Please send any resources, events, or other materials that you would like us to share in our newsletters to Manon Steel at

Community Partner Highlights

College Enrollment is the Key to Michigan’s Future Economy, Robert LeFevre, President, Michigan Independent Colleges & Universities – This op-ed outlines the Michigan Achievement Scholarship’s potential to incentivize thousands of the high school graduating class of 2023 to enroll in higher education and in turn create the skilled workforce Michigan needs for a sustainable economy. “80 percent of Michigan’s high school graduates will qualify and the program makes college tuition-free for more than 65 percent of students.”

MEA Voice Magazine, Michigan Education Association – The April issue of the monthly magazine focuses on defending public education. It includes a letter to members, an essay on the experience of a school district managing an extreme school board, and updates on MEAS elections among other articles.

2024 Budget Priority: Support Students and Target Funding to High-Poverty Schools, Michigan League for Public Policy – This fact sheet encourages the state to target funding in K-12 education to the schools and communities that need it most. Funding has improved in recent years, but it still fails to address the needs of Michigan’s students. Also outlined in this fact sheet are well-targeted proposals for investment.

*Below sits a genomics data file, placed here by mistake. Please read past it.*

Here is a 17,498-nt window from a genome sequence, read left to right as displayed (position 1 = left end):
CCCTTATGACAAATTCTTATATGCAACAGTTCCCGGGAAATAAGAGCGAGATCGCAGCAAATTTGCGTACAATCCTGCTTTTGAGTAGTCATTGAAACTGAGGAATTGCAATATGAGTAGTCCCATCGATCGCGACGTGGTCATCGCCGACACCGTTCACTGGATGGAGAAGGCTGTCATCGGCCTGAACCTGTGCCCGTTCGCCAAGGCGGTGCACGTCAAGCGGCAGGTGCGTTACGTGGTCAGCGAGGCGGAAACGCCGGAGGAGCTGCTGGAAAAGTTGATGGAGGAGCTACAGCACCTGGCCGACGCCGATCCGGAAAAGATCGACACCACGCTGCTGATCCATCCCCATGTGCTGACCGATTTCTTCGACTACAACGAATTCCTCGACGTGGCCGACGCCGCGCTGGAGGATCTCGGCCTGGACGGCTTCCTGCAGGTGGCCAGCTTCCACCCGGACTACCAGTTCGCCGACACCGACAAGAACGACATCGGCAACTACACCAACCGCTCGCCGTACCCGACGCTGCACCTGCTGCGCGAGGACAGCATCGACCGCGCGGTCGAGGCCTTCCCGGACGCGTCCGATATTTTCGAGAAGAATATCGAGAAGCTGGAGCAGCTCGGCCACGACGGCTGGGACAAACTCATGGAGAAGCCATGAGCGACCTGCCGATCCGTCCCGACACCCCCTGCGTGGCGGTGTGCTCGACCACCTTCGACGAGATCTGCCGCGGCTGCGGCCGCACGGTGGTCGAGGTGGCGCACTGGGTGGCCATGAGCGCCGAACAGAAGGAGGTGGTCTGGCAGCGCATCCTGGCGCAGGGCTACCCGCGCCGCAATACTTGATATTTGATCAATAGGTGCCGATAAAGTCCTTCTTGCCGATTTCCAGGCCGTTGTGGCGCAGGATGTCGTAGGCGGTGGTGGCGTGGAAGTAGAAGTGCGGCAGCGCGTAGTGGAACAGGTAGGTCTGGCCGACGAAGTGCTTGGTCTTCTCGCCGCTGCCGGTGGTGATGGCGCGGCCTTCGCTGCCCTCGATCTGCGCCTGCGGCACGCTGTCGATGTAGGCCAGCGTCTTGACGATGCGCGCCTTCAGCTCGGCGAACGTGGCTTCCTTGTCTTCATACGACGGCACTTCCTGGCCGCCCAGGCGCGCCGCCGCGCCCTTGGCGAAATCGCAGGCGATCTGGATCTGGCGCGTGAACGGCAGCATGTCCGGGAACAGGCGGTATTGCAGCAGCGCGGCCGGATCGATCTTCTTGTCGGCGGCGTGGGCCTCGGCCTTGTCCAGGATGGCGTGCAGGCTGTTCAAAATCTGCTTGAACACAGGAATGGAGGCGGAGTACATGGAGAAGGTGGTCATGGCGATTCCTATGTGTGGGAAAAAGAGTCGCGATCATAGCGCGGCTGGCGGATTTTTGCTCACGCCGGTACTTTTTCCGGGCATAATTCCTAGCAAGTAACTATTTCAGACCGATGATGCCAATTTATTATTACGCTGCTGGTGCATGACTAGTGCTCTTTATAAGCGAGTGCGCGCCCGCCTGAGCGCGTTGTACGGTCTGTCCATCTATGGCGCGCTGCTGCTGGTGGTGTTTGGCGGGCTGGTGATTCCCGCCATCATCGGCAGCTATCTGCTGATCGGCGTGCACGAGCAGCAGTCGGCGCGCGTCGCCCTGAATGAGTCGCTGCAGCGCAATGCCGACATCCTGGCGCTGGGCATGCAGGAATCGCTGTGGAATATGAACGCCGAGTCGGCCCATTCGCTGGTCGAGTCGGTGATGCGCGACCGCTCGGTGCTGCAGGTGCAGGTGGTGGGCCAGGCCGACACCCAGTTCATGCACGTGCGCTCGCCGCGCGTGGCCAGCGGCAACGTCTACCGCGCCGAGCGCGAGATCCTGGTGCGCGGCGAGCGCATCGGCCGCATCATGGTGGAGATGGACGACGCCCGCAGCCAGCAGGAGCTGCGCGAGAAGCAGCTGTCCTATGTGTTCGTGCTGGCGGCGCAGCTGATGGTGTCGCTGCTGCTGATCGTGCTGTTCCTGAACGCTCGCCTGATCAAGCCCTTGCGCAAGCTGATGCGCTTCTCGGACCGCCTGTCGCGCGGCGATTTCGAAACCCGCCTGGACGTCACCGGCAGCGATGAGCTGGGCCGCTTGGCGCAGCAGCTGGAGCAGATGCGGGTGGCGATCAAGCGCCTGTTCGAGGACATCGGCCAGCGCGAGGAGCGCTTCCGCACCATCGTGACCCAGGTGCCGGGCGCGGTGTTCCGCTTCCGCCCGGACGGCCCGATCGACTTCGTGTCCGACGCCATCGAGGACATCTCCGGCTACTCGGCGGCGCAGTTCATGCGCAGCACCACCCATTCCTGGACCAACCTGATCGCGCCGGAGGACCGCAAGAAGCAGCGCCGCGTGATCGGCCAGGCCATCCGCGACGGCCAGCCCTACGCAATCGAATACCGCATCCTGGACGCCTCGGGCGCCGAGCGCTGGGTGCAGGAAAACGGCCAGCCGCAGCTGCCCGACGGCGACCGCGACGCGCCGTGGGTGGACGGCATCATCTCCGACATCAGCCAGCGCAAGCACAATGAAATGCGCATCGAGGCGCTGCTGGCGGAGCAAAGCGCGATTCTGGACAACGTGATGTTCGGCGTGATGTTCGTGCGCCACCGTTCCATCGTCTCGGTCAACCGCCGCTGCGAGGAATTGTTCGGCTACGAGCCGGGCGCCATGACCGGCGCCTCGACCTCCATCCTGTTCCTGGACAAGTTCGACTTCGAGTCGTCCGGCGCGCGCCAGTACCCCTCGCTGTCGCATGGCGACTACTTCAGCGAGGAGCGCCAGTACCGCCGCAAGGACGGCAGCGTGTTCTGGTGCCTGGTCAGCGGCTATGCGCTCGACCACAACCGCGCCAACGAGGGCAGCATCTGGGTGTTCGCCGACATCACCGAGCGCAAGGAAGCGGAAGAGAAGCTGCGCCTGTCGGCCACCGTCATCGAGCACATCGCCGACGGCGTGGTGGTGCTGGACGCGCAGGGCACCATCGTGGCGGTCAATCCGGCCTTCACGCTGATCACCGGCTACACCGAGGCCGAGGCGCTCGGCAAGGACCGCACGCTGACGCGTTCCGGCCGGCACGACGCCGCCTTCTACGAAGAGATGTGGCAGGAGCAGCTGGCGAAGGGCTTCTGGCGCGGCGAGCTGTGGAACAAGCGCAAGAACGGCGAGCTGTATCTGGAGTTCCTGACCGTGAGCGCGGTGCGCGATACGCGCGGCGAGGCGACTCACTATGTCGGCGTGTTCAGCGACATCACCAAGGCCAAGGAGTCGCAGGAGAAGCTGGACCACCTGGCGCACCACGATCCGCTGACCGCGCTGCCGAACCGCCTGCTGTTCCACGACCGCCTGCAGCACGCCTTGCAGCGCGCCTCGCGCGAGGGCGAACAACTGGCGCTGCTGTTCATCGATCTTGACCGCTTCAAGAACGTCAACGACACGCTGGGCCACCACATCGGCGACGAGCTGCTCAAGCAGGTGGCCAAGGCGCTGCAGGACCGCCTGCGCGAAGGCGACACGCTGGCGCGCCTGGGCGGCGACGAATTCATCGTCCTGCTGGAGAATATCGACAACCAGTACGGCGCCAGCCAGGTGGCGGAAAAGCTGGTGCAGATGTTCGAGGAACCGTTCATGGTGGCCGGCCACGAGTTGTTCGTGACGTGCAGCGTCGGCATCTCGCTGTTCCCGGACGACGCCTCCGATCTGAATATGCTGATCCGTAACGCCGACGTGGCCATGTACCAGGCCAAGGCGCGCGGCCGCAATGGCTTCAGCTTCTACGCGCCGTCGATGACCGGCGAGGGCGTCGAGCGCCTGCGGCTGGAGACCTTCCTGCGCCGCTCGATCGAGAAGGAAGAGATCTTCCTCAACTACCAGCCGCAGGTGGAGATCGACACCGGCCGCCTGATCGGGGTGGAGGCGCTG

TICAS Michigan Resources

Contribute to our next community blog! Thank you to everyone who contributed to our last community blog on how to best connect students with resources for their success. We learned that the community recommends leveraging trustworthy adults, well-targeted contact, and meeting students where they are to best connect students to necessary resources. You can read the blog here!

Inspired by our ongoing conversations with our partners about policy and the policy process, this time we will be discussing: “How can we better include community in the policymaking process?” You can submit your responses by June 2 here.

Partner Events and Resources

To combat summer melt, the Detroit Regional Chamber will be connecting students in the Detroit Metro area with high school counselors, where they build a strong, trusting relationship with Summer STEP coaches to make meaningful decisions regarding college selection. The coaches will also help participating students’ complete paperwork, including but not limited to FAFSA and financial aid, housing, and enrollment forms. Students will also set up an action plan to help plan for and address their basic needs in college. This opportunity will be available to students from April 3 until August 18. For more information, please reach out to Ashley Terry, Ed.D. (Detroit contact) at or Ezella McPherson, Ph.D. (Tri-County contact) at Students can sign up for this resource here.

New Partners, Welcome!

Partnership is a great opportunity not only for the purpose of collaboration and alignment of shared interest, but it also allows our TICAS Michigan team to learn how we can best advocate for the needs of Michigan students and families in policy by learning from community partners.

Please join us in uplifting community partner organizations impacting students on their postsecondary journeys across the state.

If you are interested in sharing with us how we could best support your community and partners alike in policy, please use and share the form below on “How to Get Involved”. This form is not a commitment form but rather an opportunity for us to learn more about the needs in supporting Michigan communities in higher education policy and resources needed.

How to Get Involved